Pages & Paws

Writing, Reading, and Rural Life With a Border Collie

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Are Your Veins Open?

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One of my all-time favorite writing quotes is by sportswriter Walter “Red” Smith:

There’s nothing to writing.  All you do is sit down at a typewriter and open a vein.  

If you’re a writer, you know what I mean. If not, well. Hang on a min. It goes like, “I sometimes think that if my veins were cut, they would bleed Mount Rainier snow melt.”

12 Top Trails at Mount RainierThat’s because my latest, 12 Top Trails at Mount Rainier, combines two long-time faves: hiking and Mount Rainier National Park.

From the Author’s Note:

Asking a Rainieraholic like me which Mount Rainier trail is her “favorite” is like asking a mom which kid she likes best. So selecting the “top 12” trails at one of the world’s most majestic mountain sites isn’t quite like falling off a Douglas fir, if you know what I mean. But as my dear hubby, Old Iron Knees, says: You were born to write this book.

Why does he say that? Well, either he hasn’t yet had his morning caffeine fix, or he knows I’ve been hiking Mount Rainier National Park since 1964. I have a pretty good view of the Mountain’s trails from my perch here in the nosebleed section of the “50+ yard line.”

I wouldn’t trade it for all the snow in Paradise.

So this little tome is my version of Top 12 Trails at Mount Rainier National Park (MRNP). Kindly note that it is my version of top trails at Mount Rainier. Not yours. Meaning, this list is highly subjective. If you don’t mind, neither do I. Also note that these are day hikes. Not week or month-long adventures or multi-night backpacking excursions. Savvy? …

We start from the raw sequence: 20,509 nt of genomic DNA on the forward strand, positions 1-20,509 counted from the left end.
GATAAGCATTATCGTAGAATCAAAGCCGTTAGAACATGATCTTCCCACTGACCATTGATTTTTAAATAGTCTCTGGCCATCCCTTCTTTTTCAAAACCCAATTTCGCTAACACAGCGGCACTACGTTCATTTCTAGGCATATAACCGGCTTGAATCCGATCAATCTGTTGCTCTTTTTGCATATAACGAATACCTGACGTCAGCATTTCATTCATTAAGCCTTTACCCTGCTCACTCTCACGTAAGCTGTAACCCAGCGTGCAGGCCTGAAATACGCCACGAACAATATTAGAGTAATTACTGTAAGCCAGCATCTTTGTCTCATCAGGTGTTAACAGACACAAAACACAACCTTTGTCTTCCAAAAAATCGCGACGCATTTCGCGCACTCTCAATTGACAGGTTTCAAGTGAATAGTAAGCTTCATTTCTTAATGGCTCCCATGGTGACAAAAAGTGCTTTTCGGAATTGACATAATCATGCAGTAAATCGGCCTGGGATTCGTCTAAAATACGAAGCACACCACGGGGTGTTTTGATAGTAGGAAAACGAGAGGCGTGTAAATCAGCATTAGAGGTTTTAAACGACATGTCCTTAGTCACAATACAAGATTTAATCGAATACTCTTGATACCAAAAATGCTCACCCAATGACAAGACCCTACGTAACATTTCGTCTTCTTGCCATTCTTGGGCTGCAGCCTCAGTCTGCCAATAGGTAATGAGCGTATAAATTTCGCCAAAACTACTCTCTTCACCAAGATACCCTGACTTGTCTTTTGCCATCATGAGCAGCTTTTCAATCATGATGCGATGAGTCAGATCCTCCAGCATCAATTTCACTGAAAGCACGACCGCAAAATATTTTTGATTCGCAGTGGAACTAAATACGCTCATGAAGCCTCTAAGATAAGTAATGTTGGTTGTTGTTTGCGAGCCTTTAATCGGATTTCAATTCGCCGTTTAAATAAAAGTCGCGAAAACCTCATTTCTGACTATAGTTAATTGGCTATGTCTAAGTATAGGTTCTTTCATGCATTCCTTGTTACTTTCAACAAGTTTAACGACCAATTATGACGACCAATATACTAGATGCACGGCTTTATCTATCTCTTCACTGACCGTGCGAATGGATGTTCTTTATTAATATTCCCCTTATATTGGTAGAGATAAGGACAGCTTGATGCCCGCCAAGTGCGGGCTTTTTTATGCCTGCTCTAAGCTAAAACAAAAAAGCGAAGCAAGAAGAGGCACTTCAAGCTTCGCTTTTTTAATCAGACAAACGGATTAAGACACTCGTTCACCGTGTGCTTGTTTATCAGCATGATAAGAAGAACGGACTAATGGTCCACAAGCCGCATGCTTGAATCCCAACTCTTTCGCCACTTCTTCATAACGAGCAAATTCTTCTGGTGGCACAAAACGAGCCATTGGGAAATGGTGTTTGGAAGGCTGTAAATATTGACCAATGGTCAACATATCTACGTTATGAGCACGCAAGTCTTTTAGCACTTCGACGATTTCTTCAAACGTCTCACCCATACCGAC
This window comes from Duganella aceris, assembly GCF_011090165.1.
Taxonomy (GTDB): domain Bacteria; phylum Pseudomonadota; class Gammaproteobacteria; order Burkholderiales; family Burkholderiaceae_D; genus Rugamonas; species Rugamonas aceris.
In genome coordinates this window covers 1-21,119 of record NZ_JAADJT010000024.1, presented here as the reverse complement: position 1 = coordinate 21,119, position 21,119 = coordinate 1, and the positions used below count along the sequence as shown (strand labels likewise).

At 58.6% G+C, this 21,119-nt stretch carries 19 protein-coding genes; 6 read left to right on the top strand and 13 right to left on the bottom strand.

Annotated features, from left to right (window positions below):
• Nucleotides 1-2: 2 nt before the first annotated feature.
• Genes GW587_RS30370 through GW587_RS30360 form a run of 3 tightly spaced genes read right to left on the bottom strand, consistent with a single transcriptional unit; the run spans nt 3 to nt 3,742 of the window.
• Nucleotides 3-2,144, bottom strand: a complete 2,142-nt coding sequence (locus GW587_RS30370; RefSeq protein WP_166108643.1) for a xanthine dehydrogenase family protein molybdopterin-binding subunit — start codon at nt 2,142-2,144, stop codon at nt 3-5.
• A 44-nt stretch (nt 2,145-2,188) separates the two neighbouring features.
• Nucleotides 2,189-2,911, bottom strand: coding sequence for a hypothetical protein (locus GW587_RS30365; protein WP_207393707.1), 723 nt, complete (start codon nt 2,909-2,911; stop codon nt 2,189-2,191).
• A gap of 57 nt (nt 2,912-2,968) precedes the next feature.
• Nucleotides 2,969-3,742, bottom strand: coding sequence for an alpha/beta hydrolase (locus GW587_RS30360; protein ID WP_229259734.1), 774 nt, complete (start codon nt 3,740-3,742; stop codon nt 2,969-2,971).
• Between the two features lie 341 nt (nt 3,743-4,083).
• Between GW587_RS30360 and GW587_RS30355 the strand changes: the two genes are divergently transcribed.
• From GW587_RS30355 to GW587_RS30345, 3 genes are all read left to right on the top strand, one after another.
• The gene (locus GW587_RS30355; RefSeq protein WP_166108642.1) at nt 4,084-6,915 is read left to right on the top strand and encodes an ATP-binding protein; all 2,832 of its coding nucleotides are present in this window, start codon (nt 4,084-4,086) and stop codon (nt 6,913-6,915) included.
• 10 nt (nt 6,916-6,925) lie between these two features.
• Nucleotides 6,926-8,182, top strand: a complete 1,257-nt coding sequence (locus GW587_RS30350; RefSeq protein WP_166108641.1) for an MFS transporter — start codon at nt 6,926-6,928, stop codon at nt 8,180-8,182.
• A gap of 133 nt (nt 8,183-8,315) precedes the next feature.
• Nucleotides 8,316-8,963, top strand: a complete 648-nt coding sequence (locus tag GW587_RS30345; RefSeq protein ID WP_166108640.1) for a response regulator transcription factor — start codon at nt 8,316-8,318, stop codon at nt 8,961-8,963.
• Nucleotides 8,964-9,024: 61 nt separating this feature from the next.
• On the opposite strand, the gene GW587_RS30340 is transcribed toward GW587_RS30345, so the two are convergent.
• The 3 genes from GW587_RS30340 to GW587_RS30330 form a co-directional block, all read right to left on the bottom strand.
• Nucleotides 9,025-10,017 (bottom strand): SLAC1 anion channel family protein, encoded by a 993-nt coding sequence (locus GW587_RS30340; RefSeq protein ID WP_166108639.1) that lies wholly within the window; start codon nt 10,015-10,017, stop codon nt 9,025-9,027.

And just so we understand each other: This isn’t another Mount Rainier trail guide. If you’re looking for mileage, elevation gain, landmarks or where to park, etc., some of that’s included. But 12 Top Trails is more like a trail guide/personal narrative/carpe diem/how in the world can you miss any of these, because your life’s not complete till you do kind of tome. Don’t forget to pack your sense of humor. Just sayin.’

Includes trails in Longmire/Reflection Lakes area, Paradise, Sunrise, and Chinook Pass. Part trail guide, part memoir, part humor. All heart. Or in this case, Mount Rainier snow melt.

Happy trails!



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What I’m Reading – And You?

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Ever notice how “summer” and “reading” seem to go hand-in-hand? Kinda like “whine and cheese.” “Peanut butter and jelly.” “Presidential debates and you’re kidding, right?”

Like most writers, I’m also a voracious reader.  Here’s what’s on my plate at present:

You may already know that Richard Paul Evans is a long-time favorite. I snap up everything this guy cranks out. Usually within a nano-second of publication. He’s that good. I’m reading through his Michael Vey series right now. Just polished off Book 4, Hunt for Jade Dragon. Fresh and engaging with a dose of gentle humor, this series is just plain fun. Highly recommended if you have a kiddo who’s a “reluctant reader.”

Dogsong – You can almost taste the snow and feel the cold in this terrific outdoor story by Gary Paulsen.  Being a dog lover helps.

Renegade – The Silver Blackthorn Trilogy Kerry Wilkinson’s novel about 11 teenage “Offerings” on the lam from King Victor and the Kingsmen is vaguely reminiscent of The Hunger Games. But there are enough intrigues and surprises to keep you turning pages. Fast. Set in a dystopian kingdom where just about everyone is a fief, a vassal, or enslaved to a sadistic, mad monarch. Bonus points: the author is British. The text is marinated with enough British-isms like “lift” (elevator) and “bonnet” (think car) to keep your average Yank guessing. Lots of fun!

Lie in Plain Sight  Maggie Barbieri’s multi-faceted “who dunnit?” *starring* baker and amateur sleuth Maeve Conlon. I don’t typically gravitate toward “who dunnits.” But this one is fun. Realistic dialogue and three-dimensional characters, with lots of unexpected twists and turns.

The Prize Winner of Defiance, Ohio: How My Mother Raised 10 Kids on 25 Word or Less. I grabbed this one off a library shelf on a lark. It was one of those “swoop in, swoop out” expeditions. This remarkable true-life story by Terry Ryan doesn’t disappoint. Sensitive, crisp and briskly paced, this memoir is as “catchy” as the author’s mother’s “25 words or less” contest entries that keep the family afloat during the 1950s.  There’s plenty of subtle humor and rapier wit in this lively read. I loved it!

The book was made into a 2005 movie with Woody Harrelson, Julianne Moore and Laura Dern.

Any favorite titles or authors to recommend?  Chime in!